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Linking Young Minds Together
     Volume 1 Issue 3 | August 20, 2006 |


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Life in Foreign Campus

An experience of a lifetime

Mahdin Mahboob

22nd June 2006 Seven students from Bangladesh start off on their journey to the USA where they'll study the State, History and Culture of the United States under a program called SAUSLI South Asian Undergraduate Student Leaders Institute sponsored by the Department of State, Bureau of Educational and Cultural Affairs. It will be a six week intensive program emphasizing primarily on building and developing Leadership skills of these students (seven each from Bangladesh, India and Pakistan) who have been selected carefully from a probable list of hundreds of candidates. All of them are looking forward to their first trip in the US.

Aungshuman Zaman (Physics, Dhaka University), Mashookur Rahman (Telecommunications, North South University), Mohammed Yasin Khan Chowdhury (Law, Chittagong University), Nehreen Salaudin (Economics, East West University), Punny Kabir and Quazi Shahreen Huq (Media & Mass Communications, Dhaka University) and I made up, what later came to be known as 'Team Bangladesh'.

Dickinson College, one of the most prestigious Liberal arts Colleges in the USA played host of the program for the second consecutive year and Professor Robert Winston of the English Department was the Academic Director of the program. Tony, a Spanish Major and Shannon a History Major served as the two coordinators of the program and were always on their feet to help us in any of the 20, 000 or so weird problems the twenty of us came up with.

Although Carlisle was a small college town with very hospitable and amiable people, things seemed to be very different in the big, urban areas of Harrisburg, Baltimore, Philadelphia, New York and Washington DC. Big cities were full of busier, fast-paced people. One thing which truly amazed me was the respect Americans showed to pedestrians Cars would always stop no matter at what speed they are in once some one gets on the crosswalk. In fact, it's very common to see the car drivers smiling at you and waving their hands as well.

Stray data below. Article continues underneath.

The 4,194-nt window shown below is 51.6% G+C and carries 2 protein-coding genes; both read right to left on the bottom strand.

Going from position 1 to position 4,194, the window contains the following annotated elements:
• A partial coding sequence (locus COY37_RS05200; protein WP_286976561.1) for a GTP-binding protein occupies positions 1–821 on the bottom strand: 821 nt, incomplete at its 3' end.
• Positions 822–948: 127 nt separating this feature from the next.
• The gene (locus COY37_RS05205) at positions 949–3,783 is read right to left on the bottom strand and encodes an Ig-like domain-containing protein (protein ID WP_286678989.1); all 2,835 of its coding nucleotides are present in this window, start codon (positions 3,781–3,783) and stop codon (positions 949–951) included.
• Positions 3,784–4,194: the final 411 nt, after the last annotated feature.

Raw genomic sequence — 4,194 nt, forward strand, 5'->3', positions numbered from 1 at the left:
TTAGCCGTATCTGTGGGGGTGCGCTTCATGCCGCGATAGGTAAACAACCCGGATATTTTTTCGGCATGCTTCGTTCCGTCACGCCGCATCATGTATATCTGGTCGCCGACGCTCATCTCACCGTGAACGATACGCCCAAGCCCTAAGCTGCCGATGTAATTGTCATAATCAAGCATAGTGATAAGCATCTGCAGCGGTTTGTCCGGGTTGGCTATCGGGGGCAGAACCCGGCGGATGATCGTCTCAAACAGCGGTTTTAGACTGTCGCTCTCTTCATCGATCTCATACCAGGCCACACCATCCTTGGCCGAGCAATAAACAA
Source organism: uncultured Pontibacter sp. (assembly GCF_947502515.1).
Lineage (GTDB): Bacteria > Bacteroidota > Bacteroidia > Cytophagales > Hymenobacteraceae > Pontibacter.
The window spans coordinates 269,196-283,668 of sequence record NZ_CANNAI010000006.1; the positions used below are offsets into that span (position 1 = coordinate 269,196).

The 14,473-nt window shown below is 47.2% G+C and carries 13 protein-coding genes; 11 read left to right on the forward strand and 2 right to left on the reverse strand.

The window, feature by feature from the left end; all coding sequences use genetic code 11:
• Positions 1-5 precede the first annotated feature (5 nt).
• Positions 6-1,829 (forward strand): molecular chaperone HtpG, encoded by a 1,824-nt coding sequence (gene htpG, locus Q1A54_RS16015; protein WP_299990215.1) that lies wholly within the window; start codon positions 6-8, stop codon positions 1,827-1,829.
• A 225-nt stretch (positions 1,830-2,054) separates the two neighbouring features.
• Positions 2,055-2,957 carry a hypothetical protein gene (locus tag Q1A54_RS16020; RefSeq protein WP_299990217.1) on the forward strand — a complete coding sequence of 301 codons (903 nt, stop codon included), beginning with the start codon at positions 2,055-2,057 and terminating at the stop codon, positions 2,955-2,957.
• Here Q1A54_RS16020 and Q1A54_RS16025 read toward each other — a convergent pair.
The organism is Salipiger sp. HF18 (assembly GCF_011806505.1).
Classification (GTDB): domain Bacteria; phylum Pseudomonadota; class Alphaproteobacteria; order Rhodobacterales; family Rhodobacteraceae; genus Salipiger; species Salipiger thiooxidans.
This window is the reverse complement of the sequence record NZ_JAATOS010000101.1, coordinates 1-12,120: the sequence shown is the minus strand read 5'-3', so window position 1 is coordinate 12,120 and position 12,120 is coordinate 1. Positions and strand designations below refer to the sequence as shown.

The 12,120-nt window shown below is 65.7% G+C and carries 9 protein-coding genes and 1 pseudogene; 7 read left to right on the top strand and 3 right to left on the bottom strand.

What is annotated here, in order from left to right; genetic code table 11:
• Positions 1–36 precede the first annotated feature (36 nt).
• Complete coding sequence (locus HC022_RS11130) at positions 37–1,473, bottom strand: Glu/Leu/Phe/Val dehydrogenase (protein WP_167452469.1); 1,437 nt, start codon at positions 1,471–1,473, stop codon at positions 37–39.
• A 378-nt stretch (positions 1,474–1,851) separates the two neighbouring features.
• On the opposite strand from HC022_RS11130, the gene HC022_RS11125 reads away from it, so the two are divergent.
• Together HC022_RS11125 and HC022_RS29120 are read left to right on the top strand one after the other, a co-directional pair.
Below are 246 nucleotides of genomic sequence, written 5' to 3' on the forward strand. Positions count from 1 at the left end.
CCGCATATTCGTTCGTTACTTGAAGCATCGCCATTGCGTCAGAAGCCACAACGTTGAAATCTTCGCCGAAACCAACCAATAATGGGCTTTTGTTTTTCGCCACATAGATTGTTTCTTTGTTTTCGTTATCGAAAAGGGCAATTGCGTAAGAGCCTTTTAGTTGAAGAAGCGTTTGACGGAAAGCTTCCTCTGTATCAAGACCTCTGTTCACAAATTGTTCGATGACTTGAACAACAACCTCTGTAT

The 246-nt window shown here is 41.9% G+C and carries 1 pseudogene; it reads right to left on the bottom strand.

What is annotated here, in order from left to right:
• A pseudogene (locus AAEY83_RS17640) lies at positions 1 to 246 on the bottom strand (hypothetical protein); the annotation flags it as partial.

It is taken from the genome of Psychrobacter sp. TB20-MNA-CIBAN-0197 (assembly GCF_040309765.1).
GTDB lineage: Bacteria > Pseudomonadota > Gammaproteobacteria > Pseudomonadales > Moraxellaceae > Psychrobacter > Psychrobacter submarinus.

Although most of the theoretical studies of American History and Politics and Religious structure took place in the form of lectures & workshops in the form of very interactive sessions in classes, we were also exposed to different aspects of American Culture including Jazz concerts (Jazz Music is one of the few things which is entirely American), a baseball game, drive-in movies, bowling among many other things. The way in which the Americans involve themselves in different sorts of Community Service is very appreciable.

We went to the Salvation Army Soup Kitchen and Project Share which serves free food and meals to all the poor and homeless people, to Habitat for Humanity which gives away free homes (Yep you read that perfectly free homes!!!) to the underprivileged and a whole lot of other places where 90% of the people who work are volunteers who do not take any money for the social welfare they are involved in. The visit to the Carlisle High School was an astonishing experience as well. With a 1 kilometer long campus, the government funded public high school boasted of having around 1700 students from many different countries including Bangladesh, India and Pakistan. Other than the regular courses, students have a whole range of elective subjects to choose from including Film-making, Culinary arts, Cosmetology and a lot more. Each of these subjects has their own state of the art labs for students to practice and learn the techniques properly. The trip to the fruit-processing factory and the beautiful fruit orchard is worth mentioning as well.